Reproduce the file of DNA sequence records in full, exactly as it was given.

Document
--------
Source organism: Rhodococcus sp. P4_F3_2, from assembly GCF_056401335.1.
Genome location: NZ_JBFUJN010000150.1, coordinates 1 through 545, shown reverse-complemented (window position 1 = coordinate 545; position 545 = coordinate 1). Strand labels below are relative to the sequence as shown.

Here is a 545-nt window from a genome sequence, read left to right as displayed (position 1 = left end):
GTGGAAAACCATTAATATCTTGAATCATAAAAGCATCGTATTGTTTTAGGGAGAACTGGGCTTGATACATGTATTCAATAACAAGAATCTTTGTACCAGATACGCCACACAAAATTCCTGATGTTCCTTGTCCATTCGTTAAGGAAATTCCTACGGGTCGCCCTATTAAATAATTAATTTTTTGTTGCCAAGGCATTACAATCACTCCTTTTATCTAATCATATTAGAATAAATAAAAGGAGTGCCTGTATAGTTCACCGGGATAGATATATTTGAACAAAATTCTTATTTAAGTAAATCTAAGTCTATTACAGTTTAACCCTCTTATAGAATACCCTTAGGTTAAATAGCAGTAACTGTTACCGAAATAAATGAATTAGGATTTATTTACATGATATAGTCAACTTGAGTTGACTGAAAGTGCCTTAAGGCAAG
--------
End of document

Source organism: Rhodococcus sp. P4_F3_2, from assembly GCF_056401335.1.
Genome location: NZ_JBFUJN010000150.1, coordinates 1 through 545, shown reverse-complemented (window position 1 = coordinate 545; position 545 = coordinate 1). Strand labels below are relative to the sequence as shown.

Here is a 545-nt window from a genome sequence, read left to right as displayed (position 1 = left end):
GTGGAAAACCATTAATATCTTGAATCATAAAAGCATCGTATTGTTTTAGGGAGAACTGGGCTTGATACATGTATTCAATAACAAGAATCTTTGTACCAGATACGCCACACAAAATTCCTGATGTTCCTTGTCCATTCGTTAAGGAAATTCCTACGGGTCGCCCTATTAAATAATTAATTTTTTGTTGCCAAGGCATTACAATCACTCCTTTTATCTAATCATATTAGAATAAATAAAAGGAGTGCCTGTATAGTTCACCGGGATAGATATATTTGAACAAAATTCTTATTTAAGTAAATCTAAGTCTATTACAGTTTAACCCTCTTATAGAATACCCTTAGGTTAAATAGCAGTAACTGTTACCGAAATAAATGAATTAGGATTTATTTACATGATATAGTCAACTTGAGTTGACTGAAAGTGCCTTAAGGCAAG